ATO, Regulation, SMSF

Voluntary disclosure needs tenacity

ATO SMSF voluntary disclosure scheme

Patience and persistence are required when looking to use the ATO’s early engagement and voluntary disclosure scheme to secure a satisfactory outcome.

The partner of a large accounting firm has acknowledged the ATO’s early engagement and voluntary disclosure scheme takes a long time to process approaches from SMSF trustees and patience and persistence are necessary in order to enjoy positive outcomes from it.

“[There are long delays] and that has been my experience as well. It can take a while so you are in it for the long haul,” Deloitte superannuation, SMSF and retirement savings partner Liz Westover told attendees of Class Ignite 2023 hosted in Sydney last week.

“From time to time you might not necessarily get the result you want, but don’t stop fighting.”

To this end, Westover shared a recent client experience where an initial ruling under the scheme was challenged with success.

“I helped another accounting firm’s client quite recently [in this fashion]. They were getting a negative outcome on their voluntary disclosure [application] and it just wasn’t reasonable to me,” she noted.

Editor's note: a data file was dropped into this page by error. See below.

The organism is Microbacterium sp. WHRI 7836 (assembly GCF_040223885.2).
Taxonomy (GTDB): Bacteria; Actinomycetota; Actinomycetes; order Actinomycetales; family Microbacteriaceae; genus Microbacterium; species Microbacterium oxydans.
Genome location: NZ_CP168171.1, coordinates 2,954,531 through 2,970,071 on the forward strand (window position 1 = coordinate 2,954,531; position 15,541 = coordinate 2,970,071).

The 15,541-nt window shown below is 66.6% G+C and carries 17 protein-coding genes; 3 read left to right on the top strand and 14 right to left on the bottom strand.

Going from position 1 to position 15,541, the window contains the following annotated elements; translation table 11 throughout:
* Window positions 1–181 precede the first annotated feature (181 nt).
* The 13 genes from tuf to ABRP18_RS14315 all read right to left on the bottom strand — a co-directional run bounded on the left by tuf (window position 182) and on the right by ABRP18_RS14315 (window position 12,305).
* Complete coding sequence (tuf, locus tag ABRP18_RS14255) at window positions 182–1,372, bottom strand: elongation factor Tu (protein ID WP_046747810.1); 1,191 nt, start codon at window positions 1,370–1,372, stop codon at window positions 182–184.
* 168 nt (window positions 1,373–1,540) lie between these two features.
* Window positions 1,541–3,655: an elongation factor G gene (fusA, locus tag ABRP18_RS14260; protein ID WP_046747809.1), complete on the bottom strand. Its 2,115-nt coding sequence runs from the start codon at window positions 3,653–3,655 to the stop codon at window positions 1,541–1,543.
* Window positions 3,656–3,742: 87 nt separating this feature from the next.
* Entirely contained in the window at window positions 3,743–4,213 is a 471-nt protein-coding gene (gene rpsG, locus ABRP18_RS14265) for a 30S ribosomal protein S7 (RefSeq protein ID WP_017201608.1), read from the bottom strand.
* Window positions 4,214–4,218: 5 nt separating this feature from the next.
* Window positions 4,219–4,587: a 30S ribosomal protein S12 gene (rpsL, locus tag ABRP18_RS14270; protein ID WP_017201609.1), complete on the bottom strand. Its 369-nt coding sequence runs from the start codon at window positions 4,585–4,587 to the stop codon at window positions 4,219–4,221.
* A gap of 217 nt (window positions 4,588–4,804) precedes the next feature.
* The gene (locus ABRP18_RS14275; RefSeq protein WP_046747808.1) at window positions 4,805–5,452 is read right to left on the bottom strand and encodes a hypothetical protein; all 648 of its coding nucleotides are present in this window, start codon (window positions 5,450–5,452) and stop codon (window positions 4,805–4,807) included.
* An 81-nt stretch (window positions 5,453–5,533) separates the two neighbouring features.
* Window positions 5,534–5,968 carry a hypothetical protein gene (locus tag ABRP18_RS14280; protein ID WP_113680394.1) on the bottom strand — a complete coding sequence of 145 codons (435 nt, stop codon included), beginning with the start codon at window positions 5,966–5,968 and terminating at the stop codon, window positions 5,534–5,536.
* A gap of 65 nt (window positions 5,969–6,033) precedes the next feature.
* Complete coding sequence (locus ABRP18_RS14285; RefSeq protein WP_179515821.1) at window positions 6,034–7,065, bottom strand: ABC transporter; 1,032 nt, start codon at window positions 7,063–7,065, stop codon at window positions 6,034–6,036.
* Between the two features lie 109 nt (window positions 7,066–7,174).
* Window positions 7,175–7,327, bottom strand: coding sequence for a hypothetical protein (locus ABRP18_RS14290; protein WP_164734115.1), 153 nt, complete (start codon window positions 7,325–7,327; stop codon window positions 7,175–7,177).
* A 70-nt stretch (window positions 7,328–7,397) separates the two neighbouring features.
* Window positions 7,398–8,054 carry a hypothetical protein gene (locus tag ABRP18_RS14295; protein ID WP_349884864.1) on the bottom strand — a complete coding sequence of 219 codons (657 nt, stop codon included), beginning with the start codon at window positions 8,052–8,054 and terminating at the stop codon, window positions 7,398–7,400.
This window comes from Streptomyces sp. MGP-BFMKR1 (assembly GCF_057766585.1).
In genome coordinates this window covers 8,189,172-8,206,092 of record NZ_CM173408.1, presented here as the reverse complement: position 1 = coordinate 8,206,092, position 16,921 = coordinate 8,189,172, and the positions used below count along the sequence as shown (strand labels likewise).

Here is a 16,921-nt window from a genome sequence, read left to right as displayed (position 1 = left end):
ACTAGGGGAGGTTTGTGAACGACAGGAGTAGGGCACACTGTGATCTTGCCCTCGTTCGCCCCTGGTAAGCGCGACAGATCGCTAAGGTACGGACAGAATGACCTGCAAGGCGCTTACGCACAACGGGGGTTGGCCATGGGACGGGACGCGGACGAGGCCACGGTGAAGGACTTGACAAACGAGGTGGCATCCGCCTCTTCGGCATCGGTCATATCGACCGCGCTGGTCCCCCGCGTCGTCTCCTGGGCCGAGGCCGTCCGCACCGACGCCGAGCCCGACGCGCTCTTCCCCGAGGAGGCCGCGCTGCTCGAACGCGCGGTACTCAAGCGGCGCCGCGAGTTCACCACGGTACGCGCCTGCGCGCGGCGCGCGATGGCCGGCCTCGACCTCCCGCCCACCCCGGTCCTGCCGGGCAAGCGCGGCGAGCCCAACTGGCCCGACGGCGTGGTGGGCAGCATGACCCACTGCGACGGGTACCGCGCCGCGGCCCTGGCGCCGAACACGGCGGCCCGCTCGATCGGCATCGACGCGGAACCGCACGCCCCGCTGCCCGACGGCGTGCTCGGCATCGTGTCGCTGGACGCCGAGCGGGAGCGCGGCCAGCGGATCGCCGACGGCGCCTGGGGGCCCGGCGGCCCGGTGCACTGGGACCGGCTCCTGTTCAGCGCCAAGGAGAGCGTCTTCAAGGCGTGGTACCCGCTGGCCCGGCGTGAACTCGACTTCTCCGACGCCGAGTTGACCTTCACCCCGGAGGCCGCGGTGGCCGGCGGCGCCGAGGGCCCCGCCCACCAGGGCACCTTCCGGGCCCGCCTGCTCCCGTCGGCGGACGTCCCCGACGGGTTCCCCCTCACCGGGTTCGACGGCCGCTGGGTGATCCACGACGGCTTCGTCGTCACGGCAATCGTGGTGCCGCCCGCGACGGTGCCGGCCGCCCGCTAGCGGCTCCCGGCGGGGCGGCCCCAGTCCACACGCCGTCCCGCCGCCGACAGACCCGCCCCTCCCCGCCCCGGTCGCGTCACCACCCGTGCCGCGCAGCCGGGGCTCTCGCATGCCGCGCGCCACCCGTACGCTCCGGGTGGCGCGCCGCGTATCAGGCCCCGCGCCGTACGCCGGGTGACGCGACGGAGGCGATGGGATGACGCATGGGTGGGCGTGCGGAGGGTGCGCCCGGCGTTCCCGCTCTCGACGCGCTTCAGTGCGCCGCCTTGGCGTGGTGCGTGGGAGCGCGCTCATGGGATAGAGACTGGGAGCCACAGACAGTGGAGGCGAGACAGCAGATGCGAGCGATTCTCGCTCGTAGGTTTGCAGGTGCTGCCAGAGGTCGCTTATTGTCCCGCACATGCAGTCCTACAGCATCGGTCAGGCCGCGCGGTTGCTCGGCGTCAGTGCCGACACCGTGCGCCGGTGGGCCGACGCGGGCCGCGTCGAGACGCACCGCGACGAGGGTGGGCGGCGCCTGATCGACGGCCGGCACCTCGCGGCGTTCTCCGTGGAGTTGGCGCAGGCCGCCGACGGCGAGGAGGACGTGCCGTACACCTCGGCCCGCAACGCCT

“So I was able to go in and talk to the [relevant ATO] people and we ended up getting a good result. We got [the original response] revised and revisited and we ended up getting a good result. So don’t stop the fight [even] if you’re not getting the result you want.”

According to Westover, a particular philosophy is required to successfully challenge an unwanted outcome from the voluntary disclosure process.

“As long as you’re fair and reasonable with regard to what you’re fighting for, [there will be a possibility a decision will be overturned],” she said.

Regardless of these hurdles, she pointed out using the voluntary disclosure scheme is still of great benefit for trustees who find themselves facing compliance breaches.

“I’ve used it a number of times and I’ve found it gets the ATO on your side to work through how you’re going to rectify some of these problems. So put your hand up, say this has happened, we’re working on it,” she advised.

“[Further, the regulator will] not harass you about lodgements if something can’t be lodged because you’ve got to sort out a problem. They’ll help you work through an agreed rectification process if rectification is possible or they might get you to sign an enforceable undertaking as part of that process.”

She recognised one change has been made to the procedure, being the application form must now be signed by at least one director of a corporate trustee as opposed to approval from a tax agent or auditor as was previously the case.

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